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BOKOCH v. NOON (01/17/66)


decided: January 17, 1966.


Appeal from decree of Court of Common Pleas of Fayette County, No. 2356 in Equity, in case of Gregory Bokoch v. Patrick J. Noon, Louise Noon, his wife, Margaret Noon et al.


Anthony Cavalcante, for appellant.

Fred C. Adams, with him Coldren & Adams, for appellees.

Bell, C. J., Musmanno, Jones, Eagen and O'Brien, JJ. Opinion by Mr. Justice O'Brien. Mr. Chief Justice Bell and Mr. Justice Musmanno dissent.

Author: O'brien

[ 420 Pa. Page 82]

Appellant is the owner of Lot No. 27 situate in the Santo Plan in Redstone Township, Fayette County, Pennsylvania. Appellees are the owners of Lot No. 26, which adjoins Lot No. 27 in the same plan. Lot No. 26, fronting on a public road, is 116 feet in width and extends back 216 feet to Santo Avenue. Lot No. 28 in the Santo Plan is contiguous to the eastern line of Lot No. 26 and is 40 feet in width, faces on the public road, and extends back along the line of Lot No. 26 108 feet to the line of Lot No. 27. Lot No. 27, 40 feet in width, extends 108 feet from Lot No. 28 to Santo Avenue and is also contiguous to the eastern line of Lot No. 26. (See plan in Reporter's statement.)

By deed dated November 16, 1948, Patrick J. Noon and Louise Noon, his wife, conveyed Lot No. 27 to the appellant. By deed dated August 24, 1948, appellees conveyed to appellant a right of way over a driveway in Lot No. 26, running to a garage on Lot No. 26 and adjacent to Lots Nos. 27 and 28, as follows: "Witnesseth, that in consideration of One ($1.00) Dollar, and other valuable consideration in hand paid, the receipt whereof is hereby acknowledged, Grantors do hereby grant and convey to Grantees a right of way over and upon a driveway presently situated on Lot No. 26 in the Santo Plan of Lots at Fairbanks, Pennsylvania, a plot of which is recorded in the Office of the Recorder of Deeds of Fayette County, Pennsylvania, in Plan Book 4, page 192, said right of way to be approximately twelve (12) feet in width and to be over that part of Lot No. 26 which lies adjacent to Lot No. 28 in said plan, and to extend to the rear side of Lot No. 27 adjoining Lot No. 26 in said plan, and to be for the sole and only purpose of passing to and from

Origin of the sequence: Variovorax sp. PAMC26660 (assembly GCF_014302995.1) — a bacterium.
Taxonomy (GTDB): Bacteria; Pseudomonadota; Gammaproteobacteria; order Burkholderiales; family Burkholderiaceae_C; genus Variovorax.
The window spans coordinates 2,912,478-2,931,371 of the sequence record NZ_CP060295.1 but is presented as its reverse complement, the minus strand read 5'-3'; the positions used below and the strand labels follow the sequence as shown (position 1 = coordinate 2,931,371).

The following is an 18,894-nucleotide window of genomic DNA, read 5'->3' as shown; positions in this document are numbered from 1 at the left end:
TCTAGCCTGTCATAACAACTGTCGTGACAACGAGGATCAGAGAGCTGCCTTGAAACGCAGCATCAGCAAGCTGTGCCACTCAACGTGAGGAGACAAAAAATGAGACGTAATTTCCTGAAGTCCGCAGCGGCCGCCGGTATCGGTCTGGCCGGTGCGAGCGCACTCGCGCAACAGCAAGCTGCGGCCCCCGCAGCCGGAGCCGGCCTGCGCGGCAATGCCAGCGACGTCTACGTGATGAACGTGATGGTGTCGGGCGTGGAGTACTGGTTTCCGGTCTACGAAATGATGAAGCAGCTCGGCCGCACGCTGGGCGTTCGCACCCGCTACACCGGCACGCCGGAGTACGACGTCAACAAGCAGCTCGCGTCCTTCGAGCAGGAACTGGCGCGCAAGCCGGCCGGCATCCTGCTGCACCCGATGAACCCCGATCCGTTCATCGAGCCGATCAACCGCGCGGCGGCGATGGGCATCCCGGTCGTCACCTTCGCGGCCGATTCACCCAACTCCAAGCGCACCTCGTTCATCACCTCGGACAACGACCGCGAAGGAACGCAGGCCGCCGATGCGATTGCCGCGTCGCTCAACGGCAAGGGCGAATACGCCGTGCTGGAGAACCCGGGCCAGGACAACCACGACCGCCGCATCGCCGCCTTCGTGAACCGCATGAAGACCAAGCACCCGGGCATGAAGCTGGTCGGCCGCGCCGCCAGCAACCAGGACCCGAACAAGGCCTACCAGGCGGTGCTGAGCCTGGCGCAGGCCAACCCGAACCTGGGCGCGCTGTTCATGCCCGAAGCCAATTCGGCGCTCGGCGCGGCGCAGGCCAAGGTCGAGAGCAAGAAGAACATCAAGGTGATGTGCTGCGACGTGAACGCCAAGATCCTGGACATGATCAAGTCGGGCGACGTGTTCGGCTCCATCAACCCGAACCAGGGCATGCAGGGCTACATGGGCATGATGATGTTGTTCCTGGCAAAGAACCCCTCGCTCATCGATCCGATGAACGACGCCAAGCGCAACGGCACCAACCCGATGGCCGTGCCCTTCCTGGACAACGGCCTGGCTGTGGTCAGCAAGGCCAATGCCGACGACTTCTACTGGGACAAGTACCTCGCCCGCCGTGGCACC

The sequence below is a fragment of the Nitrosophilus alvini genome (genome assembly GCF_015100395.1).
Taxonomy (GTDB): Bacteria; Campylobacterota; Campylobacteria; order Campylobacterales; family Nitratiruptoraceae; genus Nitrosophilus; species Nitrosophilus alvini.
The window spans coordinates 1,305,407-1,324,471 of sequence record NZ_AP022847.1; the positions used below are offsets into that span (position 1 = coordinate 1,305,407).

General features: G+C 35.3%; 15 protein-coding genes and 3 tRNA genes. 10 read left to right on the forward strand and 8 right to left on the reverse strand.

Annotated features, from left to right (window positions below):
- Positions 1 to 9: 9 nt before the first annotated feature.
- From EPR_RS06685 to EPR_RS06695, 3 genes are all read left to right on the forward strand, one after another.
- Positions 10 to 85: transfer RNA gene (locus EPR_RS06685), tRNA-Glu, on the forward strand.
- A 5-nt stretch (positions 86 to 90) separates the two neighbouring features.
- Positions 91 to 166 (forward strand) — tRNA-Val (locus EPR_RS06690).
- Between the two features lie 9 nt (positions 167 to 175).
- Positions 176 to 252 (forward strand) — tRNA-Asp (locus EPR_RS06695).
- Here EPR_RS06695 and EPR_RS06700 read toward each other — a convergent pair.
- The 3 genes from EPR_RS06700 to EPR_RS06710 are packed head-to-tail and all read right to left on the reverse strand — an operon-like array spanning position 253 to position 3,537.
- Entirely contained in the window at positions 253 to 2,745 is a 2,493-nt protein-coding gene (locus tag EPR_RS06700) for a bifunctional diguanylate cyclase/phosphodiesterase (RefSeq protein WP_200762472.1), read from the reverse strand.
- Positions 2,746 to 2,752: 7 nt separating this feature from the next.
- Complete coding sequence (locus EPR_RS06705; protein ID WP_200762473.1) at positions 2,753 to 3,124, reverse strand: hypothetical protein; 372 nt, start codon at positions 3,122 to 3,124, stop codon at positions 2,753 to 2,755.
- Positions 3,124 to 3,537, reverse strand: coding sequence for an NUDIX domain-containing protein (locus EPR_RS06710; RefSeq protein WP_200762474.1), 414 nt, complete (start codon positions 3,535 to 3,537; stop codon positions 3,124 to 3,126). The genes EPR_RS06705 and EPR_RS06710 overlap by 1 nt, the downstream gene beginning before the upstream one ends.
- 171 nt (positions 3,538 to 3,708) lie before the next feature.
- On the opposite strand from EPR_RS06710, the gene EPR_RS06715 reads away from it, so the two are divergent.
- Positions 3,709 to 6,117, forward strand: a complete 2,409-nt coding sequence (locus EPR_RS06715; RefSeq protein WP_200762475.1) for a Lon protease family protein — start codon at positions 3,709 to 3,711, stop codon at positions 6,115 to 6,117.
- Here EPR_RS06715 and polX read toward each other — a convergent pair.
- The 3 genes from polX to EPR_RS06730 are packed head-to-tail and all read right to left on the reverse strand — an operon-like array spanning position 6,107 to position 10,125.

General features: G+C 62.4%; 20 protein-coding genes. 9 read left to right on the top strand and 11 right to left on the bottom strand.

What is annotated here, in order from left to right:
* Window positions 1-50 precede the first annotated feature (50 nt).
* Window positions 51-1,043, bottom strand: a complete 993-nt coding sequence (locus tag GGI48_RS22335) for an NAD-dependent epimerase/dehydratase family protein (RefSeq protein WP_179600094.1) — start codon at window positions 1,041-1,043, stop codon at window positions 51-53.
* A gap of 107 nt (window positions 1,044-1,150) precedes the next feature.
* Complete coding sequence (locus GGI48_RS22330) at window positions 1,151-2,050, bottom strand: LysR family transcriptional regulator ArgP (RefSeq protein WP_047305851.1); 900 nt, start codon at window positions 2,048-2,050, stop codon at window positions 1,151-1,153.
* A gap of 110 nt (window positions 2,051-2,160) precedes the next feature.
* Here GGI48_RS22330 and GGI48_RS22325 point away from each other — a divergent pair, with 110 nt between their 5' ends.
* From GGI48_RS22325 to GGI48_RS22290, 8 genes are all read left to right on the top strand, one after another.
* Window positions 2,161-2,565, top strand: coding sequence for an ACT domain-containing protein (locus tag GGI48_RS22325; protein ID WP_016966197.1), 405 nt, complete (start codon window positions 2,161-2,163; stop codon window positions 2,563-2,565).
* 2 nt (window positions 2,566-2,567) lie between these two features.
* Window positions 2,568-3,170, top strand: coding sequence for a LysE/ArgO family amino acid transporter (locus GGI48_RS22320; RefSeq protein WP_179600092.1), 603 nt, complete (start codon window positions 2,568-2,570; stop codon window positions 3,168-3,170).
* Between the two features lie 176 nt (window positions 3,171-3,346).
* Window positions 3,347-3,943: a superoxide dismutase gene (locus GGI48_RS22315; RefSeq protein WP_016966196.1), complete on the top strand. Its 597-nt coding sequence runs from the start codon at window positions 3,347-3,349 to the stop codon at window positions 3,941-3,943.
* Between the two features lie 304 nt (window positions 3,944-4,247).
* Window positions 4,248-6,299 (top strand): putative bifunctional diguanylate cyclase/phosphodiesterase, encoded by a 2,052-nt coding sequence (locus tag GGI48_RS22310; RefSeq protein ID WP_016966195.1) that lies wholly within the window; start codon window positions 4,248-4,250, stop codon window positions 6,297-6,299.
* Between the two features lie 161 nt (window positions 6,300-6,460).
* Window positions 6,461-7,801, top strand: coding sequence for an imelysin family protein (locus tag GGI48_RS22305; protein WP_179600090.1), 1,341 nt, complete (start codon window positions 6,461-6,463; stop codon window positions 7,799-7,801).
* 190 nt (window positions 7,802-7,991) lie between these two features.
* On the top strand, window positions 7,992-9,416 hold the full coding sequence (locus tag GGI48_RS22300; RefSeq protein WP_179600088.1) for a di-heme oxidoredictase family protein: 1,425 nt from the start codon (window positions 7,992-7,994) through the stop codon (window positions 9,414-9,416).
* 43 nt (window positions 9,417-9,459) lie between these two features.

[ 420 Pa. Page 83]

Lot No. 27 in said plan to the public road for the Grantee, his heirs and assigns."

The transactions conveying Lot No. 27 and the right of way over Lot No. 26, although consummated on different dates, were part of the same transaction. It was done so as to comply with regulations and requirements of the Veteran's Administration for front and rear access to the dwelling on Lot No. 27, so that appellant might qualify for a loan and enable him to purchase the dwelling from appellees.

At the time of the conveyance, appellant, under a separate lease agreement, had arranged to rent appellee's garage, situated at the rear of Lot No. 26 and connected to the public road by a driveway running almost the full length of Lot No. 26, for a stipulated sum, until May 1, 1957, and at which time upon termination of the lease, appellant continued to use the driveway, and on the 18th of May, 1961, he began construction of a garage on Lot No. 27 at the rear of his home.

On the 16th of May, 1961, appellees barricaded the right of way where the dividing line between Lots Nos. 27 and 28 would intersect the driveway at right angles. On the same date, appellant filed a complaint in equity, requesting injunctive relief. Appellees filed preliminary objections which were sustained by an order granting appellant leave to file an amended complaint. Appellant filed an amended complaint and appellees filed objections which were dismissed. A hearing was held on March 10, 1962, and the chancellor orally refused appellant's request for a preliminary injunction. Appellees filed an answer and amended complaint, denying they barricaded any portion of the right of way granted by them to appellant.